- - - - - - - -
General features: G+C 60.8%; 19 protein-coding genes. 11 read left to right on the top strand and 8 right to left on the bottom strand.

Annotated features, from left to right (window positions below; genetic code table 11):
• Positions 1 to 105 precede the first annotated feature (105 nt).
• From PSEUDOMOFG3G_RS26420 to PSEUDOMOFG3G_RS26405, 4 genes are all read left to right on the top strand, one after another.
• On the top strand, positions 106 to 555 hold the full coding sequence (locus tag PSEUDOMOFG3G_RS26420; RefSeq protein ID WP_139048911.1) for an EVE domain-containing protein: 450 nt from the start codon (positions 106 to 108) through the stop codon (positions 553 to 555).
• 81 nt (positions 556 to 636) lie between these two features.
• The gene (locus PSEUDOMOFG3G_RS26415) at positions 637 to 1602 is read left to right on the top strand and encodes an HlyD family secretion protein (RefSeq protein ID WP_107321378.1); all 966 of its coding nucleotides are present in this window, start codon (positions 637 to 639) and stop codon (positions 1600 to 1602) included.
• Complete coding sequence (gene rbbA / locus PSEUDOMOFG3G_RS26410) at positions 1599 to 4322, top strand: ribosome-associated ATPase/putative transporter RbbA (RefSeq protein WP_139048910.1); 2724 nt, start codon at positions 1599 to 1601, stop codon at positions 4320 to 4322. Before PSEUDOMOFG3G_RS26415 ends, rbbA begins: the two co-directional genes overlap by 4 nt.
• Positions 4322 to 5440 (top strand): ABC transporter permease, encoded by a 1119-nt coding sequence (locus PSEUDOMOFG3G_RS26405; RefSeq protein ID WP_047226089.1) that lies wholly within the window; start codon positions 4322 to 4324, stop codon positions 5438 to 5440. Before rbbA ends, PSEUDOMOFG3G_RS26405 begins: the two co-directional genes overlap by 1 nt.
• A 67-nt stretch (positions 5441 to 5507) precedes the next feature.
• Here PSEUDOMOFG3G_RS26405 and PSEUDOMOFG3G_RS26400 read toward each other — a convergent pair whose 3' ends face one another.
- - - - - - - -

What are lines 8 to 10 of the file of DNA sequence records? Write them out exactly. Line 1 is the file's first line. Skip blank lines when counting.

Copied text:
• Complete coding sequence (gene rbbA / locus PSEUDOMOFG3G_RS26410) at positions 1599 to 4322, top strand: ribosome-associated ATPase/putative transporter RbbA (RefSeq protein WP_139048910.1); 2724 nt, start codon at positions 1599 to 1601, stop codon at positions 4320 to 4322. Before PSEUDOMOFG3G_RS26415 ends, rbbA begins: the two co-directional genes overlap by 4 nt.
• Positions 4322 to 5440 (top strand): ABC transporter permease, encoded by a 1119-nt coding sequence (locus PSEUDOMOFG3G_RS26405; RefSeq protein ID WP_047226089.1) that lies wholly within the window; start codon positions 4322 to 4324, stop codon positions 5438 to 5440. Before rbbA ends, PSEUDOMOFG3G_RS26405 begins: the two co-directional genes overlap by 1 nt.
• A 67-nt stretch (positions 5441 to 5507) precedes the next feature.